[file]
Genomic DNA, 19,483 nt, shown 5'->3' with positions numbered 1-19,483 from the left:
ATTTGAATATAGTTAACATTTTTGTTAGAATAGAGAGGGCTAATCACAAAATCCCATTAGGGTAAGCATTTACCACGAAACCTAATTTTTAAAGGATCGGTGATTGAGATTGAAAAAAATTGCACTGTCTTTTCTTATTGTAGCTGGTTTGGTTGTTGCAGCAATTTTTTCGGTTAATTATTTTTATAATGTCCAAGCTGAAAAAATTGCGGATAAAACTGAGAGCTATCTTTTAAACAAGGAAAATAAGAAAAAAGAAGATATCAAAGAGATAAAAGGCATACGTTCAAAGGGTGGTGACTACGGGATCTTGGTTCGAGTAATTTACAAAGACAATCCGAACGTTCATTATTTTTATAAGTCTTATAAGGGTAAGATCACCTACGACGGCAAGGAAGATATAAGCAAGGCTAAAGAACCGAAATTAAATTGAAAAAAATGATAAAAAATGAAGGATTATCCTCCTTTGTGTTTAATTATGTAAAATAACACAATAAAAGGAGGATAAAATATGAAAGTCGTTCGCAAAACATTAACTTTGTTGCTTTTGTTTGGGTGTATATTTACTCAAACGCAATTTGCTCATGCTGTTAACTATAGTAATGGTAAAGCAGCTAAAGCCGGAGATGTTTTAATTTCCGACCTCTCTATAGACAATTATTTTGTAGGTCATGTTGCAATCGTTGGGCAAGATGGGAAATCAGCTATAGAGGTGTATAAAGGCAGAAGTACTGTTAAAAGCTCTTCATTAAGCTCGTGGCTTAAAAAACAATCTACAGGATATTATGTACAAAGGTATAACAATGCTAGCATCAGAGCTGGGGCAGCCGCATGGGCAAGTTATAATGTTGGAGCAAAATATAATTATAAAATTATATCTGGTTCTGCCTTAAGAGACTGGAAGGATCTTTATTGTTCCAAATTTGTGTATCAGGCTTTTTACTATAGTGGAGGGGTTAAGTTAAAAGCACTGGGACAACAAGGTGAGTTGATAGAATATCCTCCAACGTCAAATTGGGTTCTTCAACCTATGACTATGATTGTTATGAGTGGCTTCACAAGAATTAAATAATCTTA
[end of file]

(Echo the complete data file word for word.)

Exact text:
Genomic DNA, 19,483 nt, shown 5'->3' with positions numbered 1-19,483 from the left:
ATTTGAATATAGTTAACATTTTTGTTAGAATAGAGAGGGCTAATCACAAAATCCCATTAGGGTAAGCATTTACCACGAAACCTAATTTTTAAAGGATCGGTGATTGAGATTGAAAAAAATTGCACTGTCTTTTCTTATTGTAGCTGGTTTGGTTGTTGCAGCAATTTTTTCGGTTAATTATTTTTATAATGTCCAAGCTGAAAAAATTGCGGATAAAACTGAGAGCTATCTTTTAAACAAGGAAAATAAGAAAAAAGAAGATATCAAAGAGATAAAAGGCATACGTTCAAAGGGTGGTGACTACGGGATCTTGGTTCGAGTAATTTACAAAGACAATCCGAACGTTCATTATTTTTATAAGTCTTATAAGGGTAAGATCACCTACGACGGCAAGGAAGATATAAGCAAGGCTAAAGAACCGAAATTAAATTGAAAAAAATGATAAAAAATGAAGGATTATCCTCCTTTGTGTTTAATTATGTAAAATAACACAATAAAAGGAGGATAAAATATGAAAGTCGTTCGCAAAACATTAACTTTGTTGCTTTTGTTTGGGTGTATATTTACTCAAACGCAATTTGCTCATGCTGTTAACTATAGTAATGGTAAAGCAGCTAAAGCCGGAGATGTTTTAATTTCCGACCTCTCTATAGACAATTATTTTGTAGGTCATGTTGCAATCGTTGGGCAAGATGGGAAATCAGCTATAGAGGTGTATAAAGGCAGAAGTACTGTTAAAAGCTCTTCATTAAGCTCGTGGCTTAAAAAACAATCTACAGGATATTATGTACAAAGGTATAACAATGCTAGCATCAGAGCTGGGGCAGCCGCATGGGCAAGTTATAATGTTGGAGCAAAATATAATTATAAAATTATATCTGGTTCTGCCTTAAGAGACTGGAAGGATCTTTATTGTTCCAAATTTGTGTATCAGGCTTTTTACTATAGTGGAGGGGTTAAGTTAAAAGCACTGGGACAACAAGGTGAGTTGATAGAATATCCTCCAACGTCAAATTGGGTTCTTCAACCTATGACTATGATTGTTATGAGTGGCTTCACAAGAATTAAATAATCTTA